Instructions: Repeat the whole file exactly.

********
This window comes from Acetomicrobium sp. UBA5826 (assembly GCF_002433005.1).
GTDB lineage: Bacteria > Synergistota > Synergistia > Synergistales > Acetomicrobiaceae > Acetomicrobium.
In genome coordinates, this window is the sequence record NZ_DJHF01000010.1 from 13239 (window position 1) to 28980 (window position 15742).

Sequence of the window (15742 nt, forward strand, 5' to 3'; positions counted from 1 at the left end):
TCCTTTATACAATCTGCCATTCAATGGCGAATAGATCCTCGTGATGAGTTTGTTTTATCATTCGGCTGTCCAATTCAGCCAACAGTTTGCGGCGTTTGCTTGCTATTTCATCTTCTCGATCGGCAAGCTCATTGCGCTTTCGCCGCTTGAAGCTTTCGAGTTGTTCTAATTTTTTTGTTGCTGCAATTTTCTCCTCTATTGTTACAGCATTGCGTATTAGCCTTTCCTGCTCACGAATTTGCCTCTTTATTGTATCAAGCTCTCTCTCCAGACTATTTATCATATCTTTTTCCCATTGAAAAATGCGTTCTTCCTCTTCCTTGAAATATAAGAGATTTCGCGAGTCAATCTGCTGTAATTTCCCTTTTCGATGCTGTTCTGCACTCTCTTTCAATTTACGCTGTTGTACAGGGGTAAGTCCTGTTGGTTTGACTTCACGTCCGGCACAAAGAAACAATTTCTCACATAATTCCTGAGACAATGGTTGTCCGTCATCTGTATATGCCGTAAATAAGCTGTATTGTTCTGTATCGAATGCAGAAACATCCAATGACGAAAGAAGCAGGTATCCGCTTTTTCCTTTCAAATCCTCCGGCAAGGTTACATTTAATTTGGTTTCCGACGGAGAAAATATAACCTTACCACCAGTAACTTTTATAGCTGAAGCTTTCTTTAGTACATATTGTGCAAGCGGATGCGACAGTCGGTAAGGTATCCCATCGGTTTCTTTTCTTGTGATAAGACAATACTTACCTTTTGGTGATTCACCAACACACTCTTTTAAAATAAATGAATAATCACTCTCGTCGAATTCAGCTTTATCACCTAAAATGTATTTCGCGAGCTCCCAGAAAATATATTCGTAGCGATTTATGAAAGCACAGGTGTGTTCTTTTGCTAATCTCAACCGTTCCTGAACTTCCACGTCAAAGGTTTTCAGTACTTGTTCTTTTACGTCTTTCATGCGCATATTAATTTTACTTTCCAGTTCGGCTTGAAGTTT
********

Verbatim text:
This window comes from Acetomicrobium sp. UBA5826 (assembly GCF_002433005.1).
GTDB lineage: Bacteria > Synergistota > Synergistia > Synergistales > Acetomicrobiaceae > Acetomicrobium.
In genome coordinates, this window is the sequence record NZ_DJHF01000010.1 from 13239 (window position 1) to 28980 (window position 15742).

Sequence of the window (15742 nt, forward strand, 5' to 3'; positions counted from 1 at the left end):
TCCTTTATACAATCTGCCATTCAATGGCGAATAGATCCTCGTGATGAGTTTGTTTTATCATTCGGCTGTCCAATTCAGCCAACAGTTTGCGGCGTTTGCTTGCTATTTCATCTTCTCGATCGGCAAGCTCATTGCGCTTTCGCCGCTTGAAGCTTTCGAGTTGTTCTAATTTTTTTGTTGCTGCAATTTTCTCCTCTATTGTTACAGCATTGCGTATTAGCCTTTCCTGCTCACGAATTTGCCTCTTTATTGTATCAAGCTCTCTCTCCAGACTATTTATCATATCTTTTTCCCATTGAAAAATGCGTTCTTCCTCTTCCTTGAAATATAAGAGATTTCGCGAGTCAATCTGCTGTAATTTCCCTTTTCGATGCTGTTCTGCACTCTCTTTCAATTTACGCTGTTGTACAGGGGTAAGTCCTGTTGGTTTGACTTCACGTCCGGCACAAAGAAACAATTTCTCACATAATTCCTGAGACAATGGTTGTCCGTCATCTGTATATGCCGTAAATAAGCTGTATTGTTCTGTATCGAATGCAGAAACATCCAATGACGAAAGAAGCAGGTATCCGCTTTTTCCTTTCAAATCCTCCGGCAAGGTTACATTTAATTTGGTTTCCGACGGAGAAAATATAACCTTACCACCAGTAACTTTTATAGCTGAAGCTTTCTTTAGTACATATTGTGCAAGCGGATGCGACAGTCGGTAAGGTATCCCATCGGTTTCTTTTCTTGTGATAAGACAATACTTACCTTTTGGTGATTCACCAACACACTCTTTTAAAATAAATGAATAATCACTCTCGTCGAATTCAGCTTTATCACCTAAAATGTATTTCGCGAGCTCCCAGAAAATATATTCGTAGCGATTTATGAAAGCACAGGTGTGTTCTTTTGCTAATCTCAACCGTTCCTGAACTTCCACGTCAAAGGTTTTCAGTACTTGTTCTTTTACGTCTTTCATGCGCATATTAATTTTACTTTCCAGTTCGGCTTGAAGTTT